You’re never fully prepared to be a parent.
For the avid planner in the process of creating a life before having children, please read that again. You’re never fully prepared to be a parent.
This wisdom (for lack of a better word) comes to you from a mother who did all the things and did them quite well before turning the page to the chapter of mom, parent, family. There are no regrets and I’d be lying if I said it went exactly as I had planned, but what I realize now is there was so much I truly wasn’t ready for.
Parents of young children, this portion of this piece is for you. Please do yourself a favor now and kiss all the boo boos, stop for all the hugs and listen to all the silly stories. I mean … listen. Absolutely stop what you are doing, put down your phone and be a sponge for your child.
I was recently on a phone call with an acquaintance concerning some professional work she needed help with. As we spoke she asked how old my children were, “twelve and fifteen” I shared.
Her reply took me aback as she sighed a bit of relief for me to have children of an older age and went on to share her exhaustion of parenting a two- and four-year-old. In truth, I envied her and quickly found myself stopping myself before rolling onto my soap box of ‘you have no idea.’
Rather than do that, I simply stated how I missed the “goldfish cracker days” and to be sure and take it all in. She of course assured me she was, no different than I would have said to someone when my two were young.
Then last weekend I was caught a bit off guard once again through the eyes of my phone, aka my camera. Both of my children had a pretty killer weekend by way of accomplishments, I was fortunate enough to be in attendance in the role of mom.
Looking back at the photos, however, following the events I recognized they were doing what they had been groomed to do since a young age – finding independence. No longer do I need to run alongside my daughter when she toes the line of a local race. She now has her own running friends and …. well ... she’s good.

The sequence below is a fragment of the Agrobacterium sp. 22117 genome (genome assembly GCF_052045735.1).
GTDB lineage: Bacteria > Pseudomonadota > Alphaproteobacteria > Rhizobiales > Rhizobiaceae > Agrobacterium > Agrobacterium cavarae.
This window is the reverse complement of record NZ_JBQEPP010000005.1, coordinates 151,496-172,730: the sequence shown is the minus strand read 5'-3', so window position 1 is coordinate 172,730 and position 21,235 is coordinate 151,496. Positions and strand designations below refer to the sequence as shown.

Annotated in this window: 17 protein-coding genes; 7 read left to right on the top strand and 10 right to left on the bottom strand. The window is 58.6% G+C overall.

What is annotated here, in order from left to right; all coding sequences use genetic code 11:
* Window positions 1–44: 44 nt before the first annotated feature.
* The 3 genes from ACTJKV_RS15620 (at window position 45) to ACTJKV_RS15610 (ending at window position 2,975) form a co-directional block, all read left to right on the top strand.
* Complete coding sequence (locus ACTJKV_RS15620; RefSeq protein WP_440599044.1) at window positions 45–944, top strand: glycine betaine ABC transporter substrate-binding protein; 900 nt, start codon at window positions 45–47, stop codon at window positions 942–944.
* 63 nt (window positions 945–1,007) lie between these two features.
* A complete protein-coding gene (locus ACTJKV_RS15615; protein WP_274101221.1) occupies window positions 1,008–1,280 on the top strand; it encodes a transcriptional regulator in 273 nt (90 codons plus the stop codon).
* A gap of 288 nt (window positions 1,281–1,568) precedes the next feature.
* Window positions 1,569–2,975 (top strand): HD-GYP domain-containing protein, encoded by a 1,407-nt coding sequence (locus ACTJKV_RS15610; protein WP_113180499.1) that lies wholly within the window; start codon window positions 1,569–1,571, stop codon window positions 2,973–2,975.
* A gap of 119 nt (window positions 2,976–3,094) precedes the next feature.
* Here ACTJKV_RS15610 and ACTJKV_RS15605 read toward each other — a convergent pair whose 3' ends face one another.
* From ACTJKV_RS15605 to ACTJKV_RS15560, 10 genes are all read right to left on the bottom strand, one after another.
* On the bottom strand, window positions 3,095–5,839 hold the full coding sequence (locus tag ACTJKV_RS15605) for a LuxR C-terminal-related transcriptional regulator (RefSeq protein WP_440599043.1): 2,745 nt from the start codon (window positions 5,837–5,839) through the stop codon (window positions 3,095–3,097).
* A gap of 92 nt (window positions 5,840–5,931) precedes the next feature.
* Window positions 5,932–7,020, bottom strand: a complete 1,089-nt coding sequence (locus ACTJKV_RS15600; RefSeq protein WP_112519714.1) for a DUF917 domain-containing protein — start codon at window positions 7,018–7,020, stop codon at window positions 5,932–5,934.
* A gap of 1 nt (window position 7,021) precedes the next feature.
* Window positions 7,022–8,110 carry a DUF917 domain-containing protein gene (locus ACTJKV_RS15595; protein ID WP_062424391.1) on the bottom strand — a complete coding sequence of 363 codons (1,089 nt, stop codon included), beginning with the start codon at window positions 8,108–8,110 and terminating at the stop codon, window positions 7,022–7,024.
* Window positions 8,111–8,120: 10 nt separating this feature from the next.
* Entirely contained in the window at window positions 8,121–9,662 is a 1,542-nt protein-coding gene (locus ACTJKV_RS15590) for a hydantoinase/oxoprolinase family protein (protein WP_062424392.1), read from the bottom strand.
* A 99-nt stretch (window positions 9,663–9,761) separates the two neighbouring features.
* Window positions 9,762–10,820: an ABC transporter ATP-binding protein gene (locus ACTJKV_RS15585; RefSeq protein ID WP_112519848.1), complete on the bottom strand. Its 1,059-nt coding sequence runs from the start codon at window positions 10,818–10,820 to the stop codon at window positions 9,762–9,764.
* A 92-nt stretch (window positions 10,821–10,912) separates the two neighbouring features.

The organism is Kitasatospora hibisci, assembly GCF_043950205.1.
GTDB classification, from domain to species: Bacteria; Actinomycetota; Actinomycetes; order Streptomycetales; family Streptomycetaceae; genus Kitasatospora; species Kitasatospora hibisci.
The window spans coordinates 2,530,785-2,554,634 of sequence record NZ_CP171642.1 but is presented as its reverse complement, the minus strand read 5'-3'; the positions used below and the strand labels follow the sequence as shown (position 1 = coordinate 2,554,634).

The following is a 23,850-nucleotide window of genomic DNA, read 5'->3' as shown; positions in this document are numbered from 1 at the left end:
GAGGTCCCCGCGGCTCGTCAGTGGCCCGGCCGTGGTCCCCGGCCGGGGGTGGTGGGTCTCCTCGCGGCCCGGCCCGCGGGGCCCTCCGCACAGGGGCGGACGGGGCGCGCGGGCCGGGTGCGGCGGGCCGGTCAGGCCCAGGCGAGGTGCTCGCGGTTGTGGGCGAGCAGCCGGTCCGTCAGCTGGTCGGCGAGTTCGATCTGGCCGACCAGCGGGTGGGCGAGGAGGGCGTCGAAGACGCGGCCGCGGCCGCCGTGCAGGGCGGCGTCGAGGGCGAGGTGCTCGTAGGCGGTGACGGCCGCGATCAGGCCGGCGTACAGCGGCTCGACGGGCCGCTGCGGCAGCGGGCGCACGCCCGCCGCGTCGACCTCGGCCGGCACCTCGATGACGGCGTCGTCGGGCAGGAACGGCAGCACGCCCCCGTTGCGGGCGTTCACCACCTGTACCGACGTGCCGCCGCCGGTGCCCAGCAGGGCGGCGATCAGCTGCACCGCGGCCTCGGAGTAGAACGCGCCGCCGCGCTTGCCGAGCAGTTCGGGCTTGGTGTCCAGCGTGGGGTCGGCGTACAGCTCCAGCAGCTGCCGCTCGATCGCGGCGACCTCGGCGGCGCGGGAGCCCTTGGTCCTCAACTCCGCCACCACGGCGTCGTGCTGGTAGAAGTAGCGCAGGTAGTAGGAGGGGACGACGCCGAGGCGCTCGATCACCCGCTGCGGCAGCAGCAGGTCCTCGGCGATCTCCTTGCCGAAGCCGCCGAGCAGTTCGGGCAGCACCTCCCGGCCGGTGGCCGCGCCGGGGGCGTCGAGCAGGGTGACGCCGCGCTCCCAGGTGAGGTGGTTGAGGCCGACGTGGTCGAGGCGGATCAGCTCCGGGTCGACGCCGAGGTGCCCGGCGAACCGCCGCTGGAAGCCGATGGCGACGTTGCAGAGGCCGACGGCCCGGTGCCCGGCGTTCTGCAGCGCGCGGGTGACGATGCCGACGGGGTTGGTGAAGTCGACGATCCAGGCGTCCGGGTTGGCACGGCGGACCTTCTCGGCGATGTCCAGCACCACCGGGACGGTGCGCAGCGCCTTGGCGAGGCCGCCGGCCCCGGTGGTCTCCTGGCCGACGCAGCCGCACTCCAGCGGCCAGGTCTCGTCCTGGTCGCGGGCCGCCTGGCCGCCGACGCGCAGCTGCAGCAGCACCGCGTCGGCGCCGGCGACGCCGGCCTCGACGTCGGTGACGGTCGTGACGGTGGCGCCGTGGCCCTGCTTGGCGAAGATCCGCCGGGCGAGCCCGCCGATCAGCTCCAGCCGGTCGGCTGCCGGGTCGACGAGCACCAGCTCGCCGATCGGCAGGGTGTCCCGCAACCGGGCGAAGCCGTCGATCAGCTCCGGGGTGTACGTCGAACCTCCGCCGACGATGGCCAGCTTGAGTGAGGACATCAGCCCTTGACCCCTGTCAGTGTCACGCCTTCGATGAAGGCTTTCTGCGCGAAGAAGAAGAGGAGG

So good in fact that last weekend as I was taxi-ing her brother and his team to one location I shot her a quick text (in between stops) to offer her an ‘out’ of the race we always “must” do. Not only was she all in, but she kindly inquired if it would be okay if she ran this on her own. Recognizing her desire for independence I not only said yes, I left my own running shoes at home and took a pass at crossing the finish line. My role instead, spectating mom.
My eyes tear up a bit as I type that. My daughter and I have run this particular race pretty consistently since she was five. Watching her take off from the start line with her fellow run mate, no longer with parents at their sides was not only beautiful it was eye opening.
Now standing just a few hairs shorter than I, her thin frame and long legs took me aback. She’s becoming a young woman and I’m becoming a spectator.
It’s a transition I came to begin to accept in late December. It was, like most moments like these, an unexpected moment. My son had come home and shared he needed money for a class because the teacher was buying donuts for those interested during finals. Recognizing opportunity, I gave my son some money and asked him to tell the teacher the class donuts were on me.
My reasoning, simple. The days of Christmas parties, Thanksgiving feasts, jog-a-thons and Harvest Festivals are now behind me. I’m no longer taxed by the handouts which get lost in backpacks asking for help or donations; I miss that.
The funny thing of course is that I had no idea this time would come. Yes of course, my daughter’s final day at our elementary school was a tough one. Recognizing the place we had called home for so many years was now a closed chapter was indeed emotional.
But who knew I would miss being room mom and Christmas parties?
In fairness, I never took for granted the blessing of being able to be “that” mom, but if being totally honest by the time she hit sixth grade, I was tired. I wish I knew then what I know now.
I wish I knew then that I would miss the faces of her peers looking up, yes up at me and beaming with joy and excitement. I wish I knew then that I would miss walking them to class, their hands in mine with a quick hug before heading into class. I wish that I knew that spectator days are a whole lot different and that’s a good thing.
Well, at least in this moment that’s what I’m telling myself.
I have a partner who is great at reminding me this is our job, preparing them for the world. Fifteen is not far from 18 and in six short weeks I’ll be a spectator at the DMV with a young man taking a permit test. Deep breath.
These glasses do seem to fit a bit differently and while I know they’re the ones I need for this next chapter, it’s taking a bit of time to adjust to the view I see through them. Oh sure, please don’t get confused, I not only get but know I am still their mom. They still need me, sometimes more so now, as much as when they were wee ones, it just looks a lot different.
Someone once told me that as children get older their things get smaller and their troubles get bigger. True wisdom.
So as I adjust my seat and clean my glasses, I can’t help but glance back a bit and grin. Oh how fun were those days of innocence and goldfish crackers. Here’s to the days of wing expansion and sleepless nights. Time to buckle the seat belt, the passenger seat is calling.
Teresa Hammond is a staff reporter for The Oakdale Leader, The Riverbank News and The Escalon Times. She may be reached at email@example.com or by calling 847-3021.